Brazil, the world's biggest sugar producer, manufactures 40 percent of its vehicle fuel by brewing ethanol from sugar cane. Some critics complain about America's corn-based ethanol, calling the subsidies a sign of the political influence of corn-growing states - especially Iowa, which holds the nation's first voting in the presidential primaries. But the National Renewable Energy Lab reports that while ethanol can be distilled from an array of plants, including switchgrass, wood, rice and straw, it is a myth that corn-based ethanol consumes more energy than it generates.
Hog and chicken producers in Emmetsburg complain that the high subsidies for ethanol drive up their feed prices. The unrest among hog producers is noteworthy in an area where pigs outnumber people by a ratio of more than 35 to 1, with 378,515 hogs and 10,147 people in the county surrounding Emmetsburg.
J.R. Brown trudged out of one of the long metal buildings where he keeps 8,000 pigs, wearing a raincoat and dragging a hose he'd been using to wash manure out of the stalls.
"We've seen these ethanol boom things come and go before. They say everything will change, and then it's back to reality," said Brown, 50, bits of hay and muck clinging to his beard. "With everything in agriculture, we always overdo it, and we'll probably overproduce ethanol, too. How long are they going to keep subsidizing this?"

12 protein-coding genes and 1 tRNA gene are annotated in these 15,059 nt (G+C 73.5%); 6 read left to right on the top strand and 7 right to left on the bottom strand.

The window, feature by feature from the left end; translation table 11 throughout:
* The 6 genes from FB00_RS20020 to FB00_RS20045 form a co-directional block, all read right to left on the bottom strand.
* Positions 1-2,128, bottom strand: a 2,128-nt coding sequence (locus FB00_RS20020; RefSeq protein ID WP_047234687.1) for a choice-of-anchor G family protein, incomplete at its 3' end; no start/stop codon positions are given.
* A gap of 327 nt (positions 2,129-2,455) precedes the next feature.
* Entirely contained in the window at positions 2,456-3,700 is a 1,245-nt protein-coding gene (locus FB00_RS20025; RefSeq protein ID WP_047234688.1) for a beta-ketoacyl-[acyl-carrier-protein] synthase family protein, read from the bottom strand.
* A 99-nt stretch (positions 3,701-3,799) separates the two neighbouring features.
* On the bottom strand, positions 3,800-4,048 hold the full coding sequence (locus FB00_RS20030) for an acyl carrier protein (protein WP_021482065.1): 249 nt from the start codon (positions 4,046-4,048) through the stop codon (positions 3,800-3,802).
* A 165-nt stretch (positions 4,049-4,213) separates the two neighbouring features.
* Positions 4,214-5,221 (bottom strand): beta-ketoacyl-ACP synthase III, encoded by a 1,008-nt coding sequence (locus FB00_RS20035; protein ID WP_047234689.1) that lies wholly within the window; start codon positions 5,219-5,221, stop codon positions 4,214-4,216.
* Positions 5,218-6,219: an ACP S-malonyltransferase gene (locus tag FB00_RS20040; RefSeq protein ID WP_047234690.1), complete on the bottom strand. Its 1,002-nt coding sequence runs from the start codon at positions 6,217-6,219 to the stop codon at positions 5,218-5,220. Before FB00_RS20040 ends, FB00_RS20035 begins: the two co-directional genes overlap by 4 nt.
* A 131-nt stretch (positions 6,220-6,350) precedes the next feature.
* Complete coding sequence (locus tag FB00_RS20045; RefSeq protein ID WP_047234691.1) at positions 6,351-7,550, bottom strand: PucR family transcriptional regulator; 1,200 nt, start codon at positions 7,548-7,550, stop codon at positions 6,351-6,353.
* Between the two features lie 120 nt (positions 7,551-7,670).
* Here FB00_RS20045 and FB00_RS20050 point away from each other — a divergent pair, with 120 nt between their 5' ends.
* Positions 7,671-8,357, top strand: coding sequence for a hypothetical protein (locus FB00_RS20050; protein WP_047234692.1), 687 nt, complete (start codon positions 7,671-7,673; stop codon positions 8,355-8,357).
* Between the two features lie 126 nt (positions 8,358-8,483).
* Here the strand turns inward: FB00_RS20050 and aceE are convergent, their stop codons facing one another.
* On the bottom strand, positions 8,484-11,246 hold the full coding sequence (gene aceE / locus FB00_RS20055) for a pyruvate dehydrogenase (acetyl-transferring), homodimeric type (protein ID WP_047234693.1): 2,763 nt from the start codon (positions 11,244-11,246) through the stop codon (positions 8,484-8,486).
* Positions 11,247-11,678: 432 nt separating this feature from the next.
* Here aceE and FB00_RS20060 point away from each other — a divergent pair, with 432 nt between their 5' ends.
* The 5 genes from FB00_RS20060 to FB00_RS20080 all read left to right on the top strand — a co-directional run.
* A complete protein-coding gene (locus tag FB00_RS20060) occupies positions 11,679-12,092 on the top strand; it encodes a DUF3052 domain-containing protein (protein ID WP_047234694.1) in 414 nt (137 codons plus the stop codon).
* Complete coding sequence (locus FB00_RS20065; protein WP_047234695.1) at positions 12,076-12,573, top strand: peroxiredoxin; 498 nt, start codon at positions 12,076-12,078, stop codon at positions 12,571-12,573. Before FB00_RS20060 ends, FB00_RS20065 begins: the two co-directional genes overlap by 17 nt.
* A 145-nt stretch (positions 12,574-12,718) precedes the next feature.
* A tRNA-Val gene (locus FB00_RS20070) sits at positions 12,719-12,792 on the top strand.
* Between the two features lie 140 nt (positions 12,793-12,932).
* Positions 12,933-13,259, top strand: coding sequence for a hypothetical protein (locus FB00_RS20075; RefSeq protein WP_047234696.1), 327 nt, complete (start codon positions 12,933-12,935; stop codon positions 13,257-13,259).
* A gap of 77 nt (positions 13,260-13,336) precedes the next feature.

Corn farmer Craig Kassel gets angry when he hears such complaints. He said he counts the billions of dollars spent and thousands of lives lost in Iraq as part of the U.S. subsidy of the oil industry. He believes that ethanol can help America reduce its dependence on Middle East oil, even if only by a few percentage points.
"The oil industry is getting subsidies so large that, if we ever added up the true cost of them, in terms of both money and lives lost, it would be mind-boggling," Kassel said.
Jeff Stillman, 50, also believes in ethanol. The great-great-grandson of Emmetsburg farmers speaks sparingly, with a deep voice. In winter, his farmhouse is surrounded by a bleak terrain, flat as a chalkboard, with coal-black soil and a few lonely trees.
"Growing up, there wasn't anything else that I wanted to do besides farming," he said.
He and Eileen, his wife of 28 years, who works at a soybean oil company, have two sons in their 20s, both of whom decided to leave farming. The family has endured rough times. In 1988, drought wiped out half their crop. Floods in 1993 ruined 40 percent of their corn and beans.
Stillman said the farm's net income is usually $30,000 to $35,000 a year. This year it jumped to about $42,000 because he sold 70,000 bushels to the Emmetsburg ethanol plant. He might have made more, but he'd signed contracts to sell some of this year's corn at last year's prices.
In general, demand from the state's competing ethanol plants has given farmers higher prices and greater bargaining power than when they had to sell to one grain company.
The money has come at a good time. Stillman's wife, Eileen, 49, has been fighting breast cancer. She recently completed chemotherapy, and her doctor says the prognosis is good. Stillman wanted to show his affection by taking his wife to Hawaii and giving her a diamond necklace.
In the past, she would have protested such spending. But this year, she said, she's letting up "a little bit."
"He gave me some pretty nice Christmas gifts," she said. "I don't know if it's because I've been a good girl this year or if it's because of the harvest."